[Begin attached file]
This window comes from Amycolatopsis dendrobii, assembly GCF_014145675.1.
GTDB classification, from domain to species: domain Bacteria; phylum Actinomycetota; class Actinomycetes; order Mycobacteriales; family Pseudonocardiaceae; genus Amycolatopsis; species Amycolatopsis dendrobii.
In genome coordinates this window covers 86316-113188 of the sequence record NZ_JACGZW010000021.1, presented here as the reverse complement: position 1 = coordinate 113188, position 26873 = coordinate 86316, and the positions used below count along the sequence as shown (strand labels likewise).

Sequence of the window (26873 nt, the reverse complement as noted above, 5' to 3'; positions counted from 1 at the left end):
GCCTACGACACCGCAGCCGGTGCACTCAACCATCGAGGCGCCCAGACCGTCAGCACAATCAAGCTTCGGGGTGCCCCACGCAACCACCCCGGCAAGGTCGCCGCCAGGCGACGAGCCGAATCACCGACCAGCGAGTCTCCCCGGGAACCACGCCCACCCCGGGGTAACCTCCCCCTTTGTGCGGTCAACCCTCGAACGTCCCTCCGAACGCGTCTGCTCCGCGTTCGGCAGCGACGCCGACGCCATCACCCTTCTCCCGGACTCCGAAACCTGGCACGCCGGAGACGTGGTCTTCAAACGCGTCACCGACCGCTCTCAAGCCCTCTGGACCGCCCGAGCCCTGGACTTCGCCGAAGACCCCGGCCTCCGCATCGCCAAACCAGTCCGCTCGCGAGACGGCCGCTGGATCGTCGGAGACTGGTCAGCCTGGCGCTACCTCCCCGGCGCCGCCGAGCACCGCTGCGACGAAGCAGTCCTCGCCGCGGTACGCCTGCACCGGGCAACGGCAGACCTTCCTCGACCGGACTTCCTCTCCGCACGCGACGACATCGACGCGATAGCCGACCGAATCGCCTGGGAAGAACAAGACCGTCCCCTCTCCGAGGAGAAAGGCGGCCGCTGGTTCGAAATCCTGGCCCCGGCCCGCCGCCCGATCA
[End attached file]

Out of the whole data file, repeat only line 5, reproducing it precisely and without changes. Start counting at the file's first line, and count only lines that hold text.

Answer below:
GCCTACGACACCGCAGCCGGTGCACTCAACCATCGAGGCGCCCAGACCGTCAGCACAATCAAGCTTCGGGGTGCCCCACGCAACCACCCCGGCAAGGTCGCCGCCAGGCGACGAGCCGAATCACCGACCAGCGAGTCTCCCCGGGAACCACGCCCACCCCGGGGTAACCTCCCCCTTTGTGCGGTCAACCCTCGAACGTCCCTCCGAACGCGTCTGCTCCGCGTTCGGCAGCGACGCCGACGCCATCACCCTTCTCCCGGACTCCGAAACCTGGCACGCCGGAGACGTGGTCTTCAAACGCGTCACCGACCGCTCTCAAGCCCTCTGGACCGCCCGAGCCCTGGACTTCGCCGAAGACCCCGGCCTCCGCATCGCCAAACCAGTCCGCTCGCGAGACGGCCGCTGGATCGTCGGAGACTGGTCAGCCTGGCGCTACCTCCCCGGCGCCGCCGAGCACCGCTGCGACGAAGCAGTCCTCGCCGCGGTACGCCTGCACCGGGCAACGGCAGACCTTCCTCGACCGGACTTCCTCTCCGCACGCGACGACATCGACGCGATAGCCGACCGAATCGCCTGGGAAGAACAAGACCGTCCCCTCTCCGAGGAGAAAGGCGGCCGCTGGTTCGAAATCCTGGCCCCGGCCCGCCGCCCGATCA